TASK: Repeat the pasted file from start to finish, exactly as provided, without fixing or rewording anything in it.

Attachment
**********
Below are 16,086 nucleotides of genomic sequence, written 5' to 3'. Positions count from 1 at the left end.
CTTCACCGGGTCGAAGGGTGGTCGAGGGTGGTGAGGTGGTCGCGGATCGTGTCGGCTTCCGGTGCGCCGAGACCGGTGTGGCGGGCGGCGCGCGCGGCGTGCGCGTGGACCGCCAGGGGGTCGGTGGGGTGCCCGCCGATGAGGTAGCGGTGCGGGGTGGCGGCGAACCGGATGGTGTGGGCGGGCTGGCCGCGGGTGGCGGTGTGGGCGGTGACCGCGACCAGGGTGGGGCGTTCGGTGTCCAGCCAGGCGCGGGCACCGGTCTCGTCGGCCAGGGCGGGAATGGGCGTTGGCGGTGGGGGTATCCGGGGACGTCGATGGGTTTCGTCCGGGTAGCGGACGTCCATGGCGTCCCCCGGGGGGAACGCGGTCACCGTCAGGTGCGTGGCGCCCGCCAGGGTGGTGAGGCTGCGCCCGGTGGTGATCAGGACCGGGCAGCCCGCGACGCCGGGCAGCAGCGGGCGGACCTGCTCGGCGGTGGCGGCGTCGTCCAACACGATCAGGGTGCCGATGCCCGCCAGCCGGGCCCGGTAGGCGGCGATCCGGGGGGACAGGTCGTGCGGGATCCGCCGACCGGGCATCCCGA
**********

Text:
Below are 16,086 nucleotides of genomic sequence, written 5' to 3'. Positions count from 1 at the left end.
CTTCACCGGGTCGAAGGGTGGTCGAGGGTGGTGAGGTGGTCGCGGATCGTGTCGGCTTCCGGTGCGCCGAGACCGGTGTGGCGGGCGGCGCGCGCGGCGTGCGCGTGGACCGCCAGGGGGTCGGTGGGGTGCCCGCCGATGAGGTAGCGGTGCGGGGTGGCGGCGAACCGGATGGTGTGGGCGGGCTGGCCGCGGGTGGCGGTGTGGGCGGTGACCGCGACCAGGGTGGGGCGTTCGGTGTCCAGCCAGGCGCGGGCACCGGTCTCGTCGGCCAGGGCGGGAATGGGCGTTGGCGGTGGGGGTATCCGGGGACGTCGATGGGTTTCGTCCGGGTAGCGGACGTCCATGGCGTCCCCCGGGGGGAACGCGGTCACCGTCAGGTGCGTGGCGCCCGCCAGGGTGGTGAGGCTGCGCCCGGTGGTGATCAGGACCGGGCAGCCCGCGACGCCGGGCAGCAGCGGGCGGACCTGCTCGGCGGTGGCGGCGTCGTCCAACACGATCAGGGTGCCGATGCCCGCCAGCCGGGCCCGGTAGGCGGCGATCCGGGGGGACAGGTCGTGCGGGATCCGCCGACCGGGCATCCCGA